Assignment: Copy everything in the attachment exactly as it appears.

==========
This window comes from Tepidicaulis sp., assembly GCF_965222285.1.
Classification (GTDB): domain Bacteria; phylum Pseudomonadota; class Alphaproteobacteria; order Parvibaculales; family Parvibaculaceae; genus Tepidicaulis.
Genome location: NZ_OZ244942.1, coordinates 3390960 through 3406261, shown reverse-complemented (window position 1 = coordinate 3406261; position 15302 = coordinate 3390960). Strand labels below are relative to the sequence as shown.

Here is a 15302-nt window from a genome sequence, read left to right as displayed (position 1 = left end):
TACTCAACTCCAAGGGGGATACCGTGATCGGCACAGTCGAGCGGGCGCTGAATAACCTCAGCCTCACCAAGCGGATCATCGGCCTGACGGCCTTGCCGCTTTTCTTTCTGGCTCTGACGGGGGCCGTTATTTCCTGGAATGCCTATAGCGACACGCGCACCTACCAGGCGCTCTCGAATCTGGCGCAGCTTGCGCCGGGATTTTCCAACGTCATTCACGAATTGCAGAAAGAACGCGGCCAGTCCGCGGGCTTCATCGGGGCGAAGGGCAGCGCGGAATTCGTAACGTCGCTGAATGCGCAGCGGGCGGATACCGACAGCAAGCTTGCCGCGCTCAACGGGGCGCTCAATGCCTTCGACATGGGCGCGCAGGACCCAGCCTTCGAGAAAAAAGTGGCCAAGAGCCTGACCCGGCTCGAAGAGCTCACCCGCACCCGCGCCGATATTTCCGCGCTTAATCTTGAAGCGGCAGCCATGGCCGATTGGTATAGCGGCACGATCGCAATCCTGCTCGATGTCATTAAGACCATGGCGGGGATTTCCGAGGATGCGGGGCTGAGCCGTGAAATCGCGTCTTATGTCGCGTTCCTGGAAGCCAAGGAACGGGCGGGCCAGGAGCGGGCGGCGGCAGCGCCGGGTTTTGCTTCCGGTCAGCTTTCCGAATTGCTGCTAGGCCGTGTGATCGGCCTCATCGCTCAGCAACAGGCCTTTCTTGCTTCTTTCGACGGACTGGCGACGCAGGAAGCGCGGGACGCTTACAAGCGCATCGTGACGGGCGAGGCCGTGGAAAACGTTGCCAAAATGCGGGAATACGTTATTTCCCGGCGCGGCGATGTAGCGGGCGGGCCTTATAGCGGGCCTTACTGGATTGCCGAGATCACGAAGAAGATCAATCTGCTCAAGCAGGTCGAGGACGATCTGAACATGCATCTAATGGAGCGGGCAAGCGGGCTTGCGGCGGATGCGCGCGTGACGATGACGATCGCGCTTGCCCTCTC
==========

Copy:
This window comes from Tepidicaulis sp., assembly GCF_965222285.1.
Classification (GTDB): domain Bacteria; phylum Pseudomonadota; class Alphaproteobacteria; order Parvibaculales; family Parvibaculaceae; genus Tepidicaulis.
Genome location: NZ_OZ244942.1, coordinates 3390960 through 3406261, shown reverse-complemented (window position 1 = coordinate 3406261; position 15302 = coordinate 3390960). Strand labels below are relative to the sequence as shown.

Here is a 15302-nt window from a genome sequence, read left to right as displayed (position 1 = left end):
TACTCAACTCCAAGGGGGATACCGTGATCGGCACAGTCGAGCGGGCGCTGAATAACCTCAGCCTCACCAAGCGGATCATCGGCCTGACGGCCTTGCCGCTTTTCTTTCTGGCTCTGACGGGGGCCGTTATTTCCTGGAATGCCTATAGCGACACGCGCACCTACCAGGCGCTCTCGAATCTGGCGCAGCTTGCGCCGGGATTTTCCAACGTCATTCACGAATTGCAGAAAGAACGCGGCCAGTCCGCGGGCTTCATCGGGGCGAAGGGCAGCGCGGAATTCGTAACGTCGCTGAATGCGCAGCGGGCGGATACCGACAGCAAGCTTGCCGCGCTCAACGGGGCGCTCAATGCCTTCGACATGGGCGCGCAGGACCCAGCCTTCGAGAAAAAAGTGGCCAAGAGCCTGACCCGGCTCGAAGAGCTCACCCGCACCCGCGCCGATATTTCCGCGCTTAATCTTGAAGCGGCAGCCATGGCCGATTGGTATAGCGGCACGATCGCAATCCTGCTCGATGTCATTAAGACCATGGCGGGGATTTCCGAGGATGCGGGGCTGAGCCGTGAAATCGCGTCTTATGTCGCGTTCCTGGAAGCCAAGGAACGGGCGGGCCAGGAGCGGGCGGCGGCAGCGCCGGGTTTTGCTTCCGGTCAGCTTTCCGAATTGCTGCTAGGCCGTGTGATCGGCCTCATCGCTCAGCAACAGGCCTTTCTTGCTTCTTTCGACGGACTGGCGACGCAGGAAGCGCGGGACGCTTACAAGCGCATCGTGACGGGCGAGGCCGTGGAAAACGTTGCCAAAATGCGGGAATACGTTATTTCCCGGCGCGGCGATGTAGCGGGCGGGCCTTATAGCGGGCCTTACTGGATTGCCGAGATCACGAAGAAGATCAATCTGCTCAAGCAGGTCGAGGACGATCTGAACATGCATCTAATGGAGCGGGCAAGCGGGCTTGCGGCGGATGCGCGCGTGACGATGACGATCGCGCTTGCCCTCTC